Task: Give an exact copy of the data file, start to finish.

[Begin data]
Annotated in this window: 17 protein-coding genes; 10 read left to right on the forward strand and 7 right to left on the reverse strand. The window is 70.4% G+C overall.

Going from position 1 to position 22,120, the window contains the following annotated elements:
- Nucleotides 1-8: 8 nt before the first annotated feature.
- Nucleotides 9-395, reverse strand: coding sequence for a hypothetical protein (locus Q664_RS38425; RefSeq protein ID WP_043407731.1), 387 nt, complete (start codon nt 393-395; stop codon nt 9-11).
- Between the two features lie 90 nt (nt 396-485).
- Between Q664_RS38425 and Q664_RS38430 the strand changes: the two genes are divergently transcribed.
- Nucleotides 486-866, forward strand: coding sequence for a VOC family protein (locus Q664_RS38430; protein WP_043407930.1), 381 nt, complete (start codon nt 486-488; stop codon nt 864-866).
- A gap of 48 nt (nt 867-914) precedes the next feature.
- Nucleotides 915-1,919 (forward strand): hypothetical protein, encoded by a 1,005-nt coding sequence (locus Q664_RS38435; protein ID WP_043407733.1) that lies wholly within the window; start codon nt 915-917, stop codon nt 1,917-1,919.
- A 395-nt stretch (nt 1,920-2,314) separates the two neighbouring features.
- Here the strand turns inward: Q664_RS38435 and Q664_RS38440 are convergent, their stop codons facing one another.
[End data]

Annotated in this window: 17 protein-coding genes; 10 read left to right on the forward strand and 7 right to left on the reverse strand. The window is 70.4% G+C overall.

Going from position 1 to position 22,120, the window contains the following annotated elements:
- Nucleotides 1-8: 8 nt before the first annotated feature.
- Nucleotides 9-395, reverse strand: coding sequence for a hypothetical protein (locus Q664_RS38425; RefSeq protein ID WP_043407731.1), 387 nt, complete (start codon nt 393-395; stop codon nt 9-11).
- Between the two features lie 90 nt (nt 396-485).
- Between Q664_RS38425 and Q664_RS38430 the strand changes: the two genes are divergently transcribed.
- Nucleotides 486-866, forward strand: coding sequence for a VOC family protein (locus Q664_RS38430; protein WP_043407930.1), 381 nt, complete (start codon nt 486-488; stop codon nt 864-866).
- A gap of 48 nt (nt 867-914) precedes the next feature.
- Nucleotides 915-1,919 (forward strand): hypothetical protein, encoded by a 1,005-nt coding sequence (locus Q664_RS38435; protein ID WP_043407733.1) that lies wholly within the window; start codon nt 915-917, stop codon nt 1,917-1,919.
- A 395-nt stretch (nt 1,920-2,314) separates the two neighbouring features.
- Here the strand turns inward: Q664_RS38435 and Q664_RS38440 are convergent, their stop codons facing one another.